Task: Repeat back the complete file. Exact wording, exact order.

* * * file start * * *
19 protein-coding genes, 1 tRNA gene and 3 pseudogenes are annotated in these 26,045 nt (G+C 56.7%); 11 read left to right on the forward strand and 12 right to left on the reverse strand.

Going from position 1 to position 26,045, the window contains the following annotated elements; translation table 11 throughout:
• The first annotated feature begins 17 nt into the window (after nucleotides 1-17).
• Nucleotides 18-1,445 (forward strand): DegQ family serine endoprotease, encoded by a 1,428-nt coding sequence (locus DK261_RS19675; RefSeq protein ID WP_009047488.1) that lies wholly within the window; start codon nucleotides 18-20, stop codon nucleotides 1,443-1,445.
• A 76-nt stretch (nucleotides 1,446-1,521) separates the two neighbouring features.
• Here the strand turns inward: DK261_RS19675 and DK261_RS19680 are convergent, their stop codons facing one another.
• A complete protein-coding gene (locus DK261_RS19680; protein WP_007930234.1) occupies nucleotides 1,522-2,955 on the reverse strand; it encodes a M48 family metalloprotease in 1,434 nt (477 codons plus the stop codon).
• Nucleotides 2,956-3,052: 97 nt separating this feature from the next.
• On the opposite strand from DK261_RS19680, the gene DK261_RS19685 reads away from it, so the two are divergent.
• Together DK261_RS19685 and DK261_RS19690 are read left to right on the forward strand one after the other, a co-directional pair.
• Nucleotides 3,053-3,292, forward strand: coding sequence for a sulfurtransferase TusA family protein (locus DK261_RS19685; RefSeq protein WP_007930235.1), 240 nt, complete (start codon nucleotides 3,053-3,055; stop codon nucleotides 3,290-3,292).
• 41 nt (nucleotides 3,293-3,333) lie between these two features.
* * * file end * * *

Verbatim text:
19 protein-coding genes, 1 tRNA gene and 3 pseudogenes are annotated in these 26,045 nt (G+C 56.7%); 11 read left to right on the forward strand and 12 right to left on the reverse strand.

Going from position 1 to position 26,045, the window contains the following annotated elements; translation table 11 throughout:
• The first annotated feature begins 17 nt into the window (after nucleotides 1-17).
• Nucleotides 18-1,445 (forward strand): DegQ family serine endoprotease, encoded by a 1,428-nt coding sequence (locus DK261_RS19675; RefSeq protein ID WP_009047488.1) that lies wholly within the window; start codon nucleotides 18-20, stop codon nucleotides 1,443-1,445.
• A 76-nt stretch (nucleotides 1,446-1,521) separates the two neighbouring features.
• Here the strand turns inward: DK261_RS19675 and DK261_RS19680 are convergent, their stop codons facing one another.
• A complete protein-coding gene (locus DK261_RS19680; protein WP_007930234.1) occupies nucleotides 1,522-2,955 on the reverse strand; it encodes a M48 family metalloprotease in 1,434 nt (477 codons plus the stop codon).
• Nucleotides 2,956-3,052: 97 nt separating this feature from the next.
• On the opposite strand from DK261_RS19680, the gene DK261_RS19685 reads away from it, so the two are divergent.
• Together DK261_RS19685 and DK261_RS19690 are read left to right on the forward strand one after the other, a co-directional pair.
• Nucleotides 3,053-3,292, forward strand: coding sequence for a sulfurtransferase TusA family protein (locus DK261_RS19685; RefSeq protein WP_007930235.1), 240 nt, complete (start codon nucleotides 3,053-3,055; stop codon nucleotides 3,290-3,292).
• 41 nt (nucleotides 3,293-3,333) lie between these two features.